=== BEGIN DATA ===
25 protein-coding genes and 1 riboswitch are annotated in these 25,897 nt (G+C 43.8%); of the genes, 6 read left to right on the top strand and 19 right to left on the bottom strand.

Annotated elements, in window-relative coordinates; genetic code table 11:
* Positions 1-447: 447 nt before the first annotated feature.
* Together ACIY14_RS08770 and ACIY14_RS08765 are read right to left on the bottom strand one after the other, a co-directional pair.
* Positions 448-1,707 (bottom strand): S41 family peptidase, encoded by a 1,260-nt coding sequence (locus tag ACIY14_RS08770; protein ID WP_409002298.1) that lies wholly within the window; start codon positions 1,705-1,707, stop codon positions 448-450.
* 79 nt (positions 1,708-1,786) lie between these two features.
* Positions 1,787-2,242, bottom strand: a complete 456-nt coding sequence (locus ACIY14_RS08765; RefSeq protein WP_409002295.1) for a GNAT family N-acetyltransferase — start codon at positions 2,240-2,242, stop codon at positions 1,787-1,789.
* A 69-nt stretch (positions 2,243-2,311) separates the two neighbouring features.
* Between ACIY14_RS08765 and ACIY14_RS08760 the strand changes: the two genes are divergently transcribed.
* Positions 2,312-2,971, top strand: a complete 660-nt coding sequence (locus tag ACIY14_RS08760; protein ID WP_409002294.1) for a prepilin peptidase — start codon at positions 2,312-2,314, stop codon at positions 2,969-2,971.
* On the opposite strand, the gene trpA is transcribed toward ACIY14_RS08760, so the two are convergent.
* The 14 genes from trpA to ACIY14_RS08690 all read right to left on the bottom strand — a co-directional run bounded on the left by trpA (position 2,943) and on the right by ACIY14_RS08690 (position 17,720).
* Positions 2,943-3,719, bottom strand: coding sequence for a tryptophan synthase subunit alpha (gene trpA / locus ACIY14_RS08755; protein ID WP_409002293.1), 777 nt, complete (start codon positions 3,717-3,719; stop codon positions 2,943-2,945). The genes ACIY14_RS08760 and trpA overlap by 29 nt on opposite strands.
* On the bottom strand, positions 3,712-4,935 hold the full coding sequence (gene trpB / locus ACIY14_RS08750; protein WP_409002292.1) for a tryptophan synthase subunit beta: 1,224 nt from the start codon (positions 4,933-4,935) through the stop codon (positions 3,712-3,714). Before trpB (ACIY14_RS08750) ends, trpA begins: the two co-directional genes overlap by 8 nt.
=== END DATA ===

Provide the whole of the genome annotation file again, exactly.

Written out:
25 protein-coding genes and 1 riboswitch are annotated in these 25,897 nt (G+C 43.8%); of the genes, 6 read left to right on the top strand and 19 right to left on the bottom strand.

Annotated elements, in window-relative coordinates; genetic code table 11:
* Positions 1-447: 447 nt before the first annotated feature.
* Together ACIY14_RS08770 and ACIY14_RS08765 are read right to left on the bottom strand one after the other, a co-directional pair.
* Positions 448-1,707 (bottom strand): S41 family peptidase, encoded by a 1,260-nt coding sequence (locus tag ACIY14_RS08770; protein ID WP_409002298.1) that lies wholly within the window; start codon positions 1,705-1,707, stop codon positions 448-450.
* 79 nt (positions 1,708-1,786) lie between these two features.
* Positions 1,787-2,242, bottom strand: a complete 456-nt coding sequence (locus ACIY14_RS08765; RefSeq protein WP_409002295.1) for a GNAT family N-acetyltransferase — start codon at positions 2,240-2,242, stop codon at positions 1,787-1,789.
* A 69-nt stretch (positions 2,243-2,311) separates the two neighbouring features.
* Between ACIY14_RS08765 and ACIY14_RS08760 the strand changes: the two genes are divergently transcribed.
* Positions 2,312-2,971, top strand: a complete 660-nt coding sequence (locus tag ACIY14_RS08760; protein ID WP_409002294.1) for a prepilin peptidase — start codon at positions 2,312-2,314, stop codon at positions 2,969-2,971.
* On the opposite strand, the gene trpA is transcribed toward ACIY14_RS08760, so the two are convergent.
* The 14 genes from trpA to ACIY14_RS08690 all read right to left on the bottom strand — a co-directional run bounded on the left by trpA (position 2,943) and on the right by ACIY14_RS08690 (position 17,720).
* Positions 2,943-3,719, bottom strand: coding sequence for a tryptophan synthase subunit alpha (gene trpA / locus ACIY14_RS08755; protein ID WP_409002293.1), 777 nt, complete (start codon positions 3,717-3,719; stop codon positions 2,943-2,945). The genes ACIY14_RS08760 and trpA overlap by 29 nt on opposite strands.
* On the bottom strand, positions 3,712-4,935 hold the full coding sequence (gene trpB / locus ACIY14_RS08750; protein WP_409002292.1) for a tryptophan synthase subunit beta: 1,224 nt from the start codon (positions 4,933-4,935) through the stop codon (positions 3,712-3,714). Before trpB (ACIY14_RS08750) ends, trpA begins: the two co-directional genes overlap by 8 nt.